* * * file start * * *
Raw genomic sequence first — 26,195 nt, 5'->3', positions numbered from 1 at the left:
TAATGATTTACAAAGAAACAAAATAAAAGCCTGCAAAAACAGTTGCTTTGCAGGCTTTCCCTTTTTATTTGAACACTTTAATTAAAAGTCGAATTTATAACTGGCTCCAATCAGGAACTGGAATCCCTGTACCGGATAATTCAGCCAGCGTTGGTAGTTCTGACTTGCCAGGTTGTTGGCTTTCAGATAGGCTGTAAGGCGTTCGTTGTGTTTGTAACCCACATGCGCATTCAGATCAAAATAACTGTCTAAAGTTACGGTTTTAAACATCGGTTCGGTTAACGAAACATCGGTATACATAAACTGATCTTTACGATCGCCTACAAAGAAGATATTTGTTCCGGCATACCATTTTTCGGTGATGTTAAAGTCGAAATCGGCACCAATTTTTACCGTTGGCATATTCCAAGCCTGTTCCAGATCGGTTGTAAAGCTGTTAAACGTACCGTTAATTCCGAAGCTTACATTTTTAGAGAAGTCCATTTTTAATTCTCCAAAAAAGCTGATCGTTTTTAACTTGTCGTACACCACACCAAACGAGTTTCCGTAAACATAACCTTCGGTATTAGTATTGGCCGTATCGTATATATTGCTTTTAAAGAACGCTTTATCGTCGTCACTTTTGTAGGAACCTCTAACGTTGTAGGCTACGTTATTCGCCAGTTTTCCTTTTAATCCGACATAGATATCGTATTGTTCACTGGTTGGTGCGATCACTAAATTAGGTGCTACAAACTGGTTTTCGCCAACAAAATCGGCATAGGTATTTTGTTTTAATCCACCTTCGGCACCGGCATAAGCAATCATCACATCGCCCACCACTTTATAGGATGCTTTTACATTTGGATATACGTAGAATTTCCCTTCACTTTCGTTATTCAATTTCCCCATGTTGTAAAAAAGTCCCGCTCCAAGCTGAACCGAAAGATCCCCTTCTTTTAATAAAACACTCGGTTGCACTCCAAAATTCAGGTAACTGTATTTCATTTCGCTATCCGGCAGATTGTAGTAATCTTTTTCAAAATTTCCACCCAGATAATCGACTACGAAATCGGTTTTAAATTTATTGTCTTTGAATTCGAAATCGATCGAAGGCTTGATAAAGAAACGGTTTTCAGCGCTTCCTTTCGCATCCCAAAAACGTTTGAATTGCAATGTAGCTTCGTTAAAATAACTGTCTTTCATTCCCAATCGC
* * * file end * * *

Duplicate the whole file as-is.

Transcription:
Raw genomic sequence first — 26,195 nt, 5'->3', positions numbered from 1 at the left:
TAATGATTTACAAAGAAACAAAATAAAAGCCTGCAAAAACAGTTGCTTTGCAGGCTTTCCCTTTTTATTTGAACACTTTAATTAAAAGTCGAATTTATAACTGGCTCCAATCAGGAACTGGAATCCCTGTACCGGATAATTCAGCCAGCGTTGGTAGTTCTGACTTGCCAGGTTGTTGGCTTTCAGATAGGCTGTAAGGCGTTCGTTGTGTTTGTAACCCACATGCGCATTCAGATCAAAATAACTGTCTAAAGTTACGGTTTTAAACATCGGTTCGGTTAACGAAACATCGGTATACATAAACTGATCTTTACGATCGCCTACAAAGAAGATATTTGTTCCGGCATACCATTTTTCGGTGATGTTAAAGTCGAAATCGGCACCAATTTTTACCGTTGGCATATTCCAAGCCTGTTCCAGATCGGTTGTAAAGCTGTTAAACGTACCGTTAATTCCGAAGCTTACATTTTTAGAGAAGTCCATTTTTAATTCTCCAAAAAAGCTGATCGTTTTTAACTTGTCGTACACCACACCAAACGAGTTTCCGTAAACATAACCTTCGGTATTAGTATTGGCCGTATCGTATATATTGCTTTTAAAGAACGCTTTATCGTCGTCACTTTTGTAGGAACCTCTAACGTTGTAGGCTACGTTATTCGCCAGTTTTCCTTTTAATCCGACATAGATATCGTATTGTTCACTGGTTGGTGCGATCACTAAATTAGGTGCTACAAACTGGTTTTCGCCAACAAAATCGGCATAGGTATTTTGTTTTAATCCACCTTCGGCACCGGCATAAGCAATCATCACATCGCCCACCACTTTATAGGATGCTTTTACATTTGGATATACGTAGAATTTCCCTTCACTTTCGTTATTCAATTTCCCCATGTTGTAAAAAAGTCCCGCTCCAAGCTGAACCGAAAGATCCCCTTCTTTTAATAAAACACTCGGTTGCACTCCAAAATTCAGGTAACTGTATTTCATTTCGCTATCCGGCAGATTGTAGTAATCTTTTTCAAAATTTCCACCCAGATAATCGACTACGAAATCGGTTTTAAATTTATTGTCTTTGAATTCGAAATCGATCGAAGGCTTGATAAAGAAACGGTTTTCAGCGCTTCCTTTCGCATCCCAAAAACGTTTGAATTGCAATGTAGCTTCGTTAAAATAACTGTCTTTCATTCCCAATCGC